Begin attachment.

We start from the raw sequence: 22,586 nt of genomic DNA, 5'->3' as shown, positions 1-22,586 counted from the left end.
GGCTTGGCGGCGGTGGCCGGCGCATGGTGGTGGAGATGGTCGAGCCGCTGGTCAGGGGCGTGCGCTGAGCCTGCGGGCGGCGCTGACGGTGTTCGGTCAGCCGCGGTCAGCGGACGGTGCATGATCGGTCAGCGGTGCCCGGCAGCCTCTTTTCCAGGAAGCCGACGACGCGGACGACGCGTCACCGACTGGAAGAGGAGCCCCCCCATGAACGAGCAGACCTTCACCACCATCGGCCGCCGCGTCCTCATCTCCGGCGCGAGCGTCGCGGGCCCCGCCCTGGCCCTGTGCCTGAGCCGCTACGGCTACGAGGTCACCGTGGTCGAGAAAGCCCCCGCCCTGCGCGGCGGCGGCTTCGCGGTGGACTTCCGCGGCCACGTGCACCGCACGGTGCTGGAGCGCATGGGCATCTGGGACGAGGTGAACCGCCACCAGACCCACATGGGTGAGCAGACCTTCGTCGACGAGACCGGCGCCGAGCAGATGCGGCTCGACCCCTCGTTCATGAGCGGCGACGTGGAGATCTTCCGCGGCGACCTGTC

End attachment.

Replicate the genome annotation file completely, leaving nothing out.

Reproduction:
We start from the raw sequence: 22,586 nt of genomic DNA, 5'->3' as shown, positions 1-22,586 counted from the left end.
GGCTTGGCGGCGGTGGCCGGCGCATGGTGGTGGAGATGGTCGAGCCGCTGGTCAGGGGCGTGCGCTGAGCCTGCGGGCGGCGCTGACGGTGTTCGGTCAGCCGCGGTCAGCGGACGGTGCATGATCGGTCAGCGGTGCCCGGCAGCCTCTTTTCCAGGAAGCCGACGACGCGGACGACGCGTCACCGACTGGAAGAGGAGCCCCCCCATGAACGAGCAGACCTTCACCACCATCGGCCGCCGCGTCCTCATCTCCGGCGCGAGCGTCGCGGGCCCCGCCCTGGCCCTGTGCCTGAGCCGCTACGGCTACGAGGTCACCGTGGTCGAGAAAGCCCCCGCCCTGCGCGGCGGCGGCTTCGCGGTGGACTTCCGCGGCCACGTGCACCGCACGGTGCTGGAGCGCATGGGCATCTGGGACGAGGTGAACCGCCACCAGACCCACATGGGTGAGCAGACCTTCGTCGACGAGACCGGCGCCGAGCAGATGCGGCTCGACCCCTCGTTCATGAGCGGCGACGTGGAGATCTTCCGCGGCGACCTGTC